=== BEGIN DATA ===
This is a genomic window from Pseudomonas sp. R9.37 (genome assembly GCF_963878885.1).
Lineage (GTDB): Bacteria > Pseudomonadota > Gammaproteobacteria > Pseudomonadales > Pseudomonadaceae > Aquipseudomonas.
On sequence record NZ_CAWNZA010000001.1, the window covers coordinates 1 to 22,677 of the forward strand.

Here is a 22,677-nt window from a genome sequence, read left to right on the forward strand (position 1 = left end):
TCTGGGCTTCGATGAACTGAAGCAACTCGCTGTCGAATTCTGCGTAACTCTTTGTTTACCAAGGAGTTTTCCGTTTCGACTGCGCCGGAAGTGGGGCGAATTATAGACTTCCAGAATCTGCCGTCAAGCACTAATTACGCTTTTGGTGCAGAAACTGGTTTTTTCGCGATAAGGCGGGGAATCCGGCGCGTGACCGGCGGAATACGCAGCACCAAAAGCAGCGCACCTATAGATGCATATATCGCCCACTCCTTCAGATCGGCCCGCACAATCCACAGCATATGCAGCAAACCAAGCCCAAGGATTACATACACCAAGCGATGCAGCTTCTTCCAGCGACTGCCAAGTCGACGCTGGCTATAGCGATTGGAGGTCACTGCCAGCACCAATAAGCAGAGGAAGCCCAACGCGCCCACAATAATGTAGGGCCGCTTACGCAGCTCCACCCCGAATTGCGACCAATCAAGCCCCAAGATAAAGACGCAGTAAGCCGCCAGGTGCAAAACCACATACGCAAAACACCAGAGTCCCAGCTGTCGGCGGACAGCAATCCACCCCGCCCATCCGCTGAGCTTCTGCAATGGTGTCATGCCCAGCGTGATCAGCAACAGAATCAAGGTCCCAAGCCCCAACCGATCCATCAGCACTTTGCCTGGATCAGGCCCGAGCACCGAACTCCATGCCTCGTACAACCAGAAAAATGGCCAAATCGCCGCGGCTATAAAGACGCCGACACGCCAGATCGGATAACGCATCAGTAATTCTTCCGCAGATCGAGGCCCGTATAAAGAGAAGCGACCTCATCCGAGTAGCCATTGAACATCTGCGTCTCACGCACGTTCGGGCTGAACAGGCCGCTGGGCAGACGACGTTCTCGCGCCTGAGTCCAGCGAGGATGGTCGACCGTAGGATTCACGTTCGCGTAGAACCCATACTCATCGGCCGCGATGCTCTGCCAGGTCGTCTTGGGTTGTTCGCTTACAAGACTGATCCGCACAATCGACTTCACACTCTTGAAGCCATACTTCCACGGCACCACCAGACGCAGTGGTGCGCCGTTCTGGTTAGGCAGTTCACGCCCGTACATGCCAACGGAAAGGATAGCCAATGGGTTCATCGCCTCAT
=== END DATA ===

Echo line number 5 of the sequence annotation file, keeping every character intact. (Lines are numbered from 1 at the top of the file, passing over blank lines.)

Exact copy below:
TCTGGGCTTCGATGAACTGAAGCAACTCGCTGTCGAATTCTGCGTAACTCTTTGTTTACCAAGGAGTTTTCCGTTTCGACTGCGCCGGAAGTGGGGCGAATTATAGACTTCCAGAATCTGCCGTCAAGCACTAATTACGCTTTTGGTGCAGAAACTGGTTTTTTCGCGATAAGGCGGGGAATCCGGCGCGTGACCGGCGGAATACGCAGCACCAAAAGCAGCGCACCTATAGATGCATATATCGCCCACTCCTTCAGATCGGCCCGCACAATCCACAGCATATGCAGCAAACCAAGCCCAAGGATTACATACACCAAGCGATGCAGCTTCTTCCAGCGACTGCCAAGTCGACGCTGGCTATAGCGATTGGAGGTCACTGCCAGCACCAATAAGCAGAGGAAGCCCAACGCGCCCACAATAATGTAGGGCCGCTTACGCAGCTCCACCCCGAATTGCGACCAATCAAGCCCCAAGATAAAGACGCAGTAAGCCGCCAGGTGCAAAACCACATACGCAAAACACCAGAGTCCCAGCTGTCGGCGGACAGCAATCCACCCCGCCCATCCGCTGAGCTTCTGCAATGGTGTCATGCCCAGCGTGATCAGCAACAGAATCAAGGTCCCAAGCCCCAACCGATCCATCAGCACTTTGCCTGGATCAGGCCCGAGCACCGAACTCCATGCCTCGTACAACCAGAAAAATGGCCAAATCGCCGCGGCTATAAAGACGCCGACACGCCAGATCGGATAACGCATCAGTAATTCTTCCGCAGATCGAGGCCCGTATAAAGAGAAGCGACCTCATCCGAGTAGCCATTGAACATCTGCGTCTCACGCACGTTCGGGCTGAACAGGCCGCTGGGCAGACGACGTTCTCGCGCCTGAGTCCAGCGAGGATGGTCGACCGTAGGATTCACGTTCGCGTAGAACCCATACTCATCGGCCGCGATGCTCTGCCAGGTCGTCTTGGGTTGTTCGCTTACAAGACTGATCCGCACAATCGACTTCACACTCTTGAAGCCATACTTCCACGGCACCACCAGACGCAGTGGTGCGCCGTTCTGGTTAGGCAGTTCACGCCCGTACATGCCAACGGAAAGGATAGCCAATGGGTTCATCGCCTCAT